The 25-year-old Bynum, who is rehabbing from bone bruises in both knees, took part in a five-on-zero drill last week. The drill was the first time he had been able to be involved in any practice since Philly traded for him last summer.
“I played in LA with a bit of swelling, but it wasn’t this bad,” Bynum said. “I didn’t really feel the pain when I was playing, but now it’s like really stiff and a lot of pain. Just doing stuff, not even full five-on-five stuff. I played in one scrimmage and it’s a 4- to 5-day setback.”
Bynum had been confident all season long that rest and rehabilitation would allow him to make it back to the court this season.
“It’s getting late. I don’t know [about playing this season],” Bynum said. “I don’t want to play in pain. … I’m 25, it’s my life.”
When Bynum was asked if surgery was an option, he said that there were no surgical procedures possible that could help him return to the 76ers before the season ends.
The 76ers could use Bynum’s presence because they are currently 22-34 and in last place in the Eastern Conference with 26 games remaining. They have dropped their last seven games.
But 76ers coach Doug Collins said Thursday after seeing Bynum workout, that the player was still in no condition to return.
“I know it’s tough on him, he wants to play,” Collins said. “We traded for him to come in here and play, and he hasn’t been able to and that’s hard. Hard on him and hard on everyone, and so I feel badly.”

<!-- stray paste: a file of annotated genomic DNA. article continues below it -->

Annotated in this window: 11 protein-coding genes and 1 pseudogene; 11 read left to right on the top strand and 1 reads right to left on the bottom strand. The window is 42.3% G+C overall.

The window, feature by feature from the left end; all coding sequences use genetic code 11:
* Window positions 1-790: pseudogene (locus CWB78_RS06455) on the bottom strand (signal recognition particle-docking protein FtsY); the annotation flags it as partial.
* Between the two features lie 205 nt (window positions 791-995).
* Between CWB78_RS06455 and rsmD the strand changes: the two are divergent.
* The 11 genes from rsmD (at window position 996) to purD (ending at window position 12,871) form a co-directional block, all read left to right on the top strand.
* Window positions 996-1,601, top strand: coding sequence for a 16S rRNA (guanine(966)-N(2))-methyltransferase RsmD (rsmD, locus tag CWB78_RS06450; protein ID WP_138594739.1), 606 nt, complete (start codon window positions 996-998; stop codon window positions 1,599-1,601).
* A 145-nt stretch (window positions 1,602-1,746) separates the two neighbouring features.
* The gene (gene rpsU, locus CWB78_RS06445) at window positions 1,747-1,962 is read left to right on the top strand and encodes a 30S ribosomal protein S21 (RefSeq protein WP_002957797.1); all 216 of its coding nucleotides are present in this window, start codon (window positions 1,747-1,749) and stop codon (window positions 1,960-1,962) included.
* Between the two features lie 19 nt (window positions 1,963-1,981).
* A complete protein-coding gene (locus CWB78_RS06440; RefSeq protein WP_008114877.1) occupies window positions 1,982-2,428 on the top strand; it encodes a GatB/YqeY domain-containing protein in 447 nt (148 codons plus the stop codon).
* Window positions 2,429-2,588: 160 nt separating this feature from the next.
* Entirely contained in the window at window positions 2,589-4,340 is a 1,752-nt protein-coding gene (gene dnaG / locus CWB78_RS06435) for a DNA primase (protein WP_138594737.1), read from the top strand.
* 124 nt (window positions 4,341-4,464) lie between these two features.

Before being traded to the 76ers last summer, Bynum played in 60 of 66 games with the Los Angeles Lakers last season. He had a surgical procedure in September in Germany to strengthen his knees. During the procedure, doctors discovered a bone bruise in his right knee. While recovering, two months later Bynum tweaked his left knee while bowling friends, and doctors discovered a bone bruise in that knee as well.
Bynum could potentially lose millions of dollars if he is unable to return to the court this season. He is currently making $16.9 million this season and will become a free agent in July.
“I think being healthy is more important than everything else,” he said. “If I am healthy, I’ll get a deal. I have to be able to play and I need to get to the point with my body where I’m able to play, however long that takes.”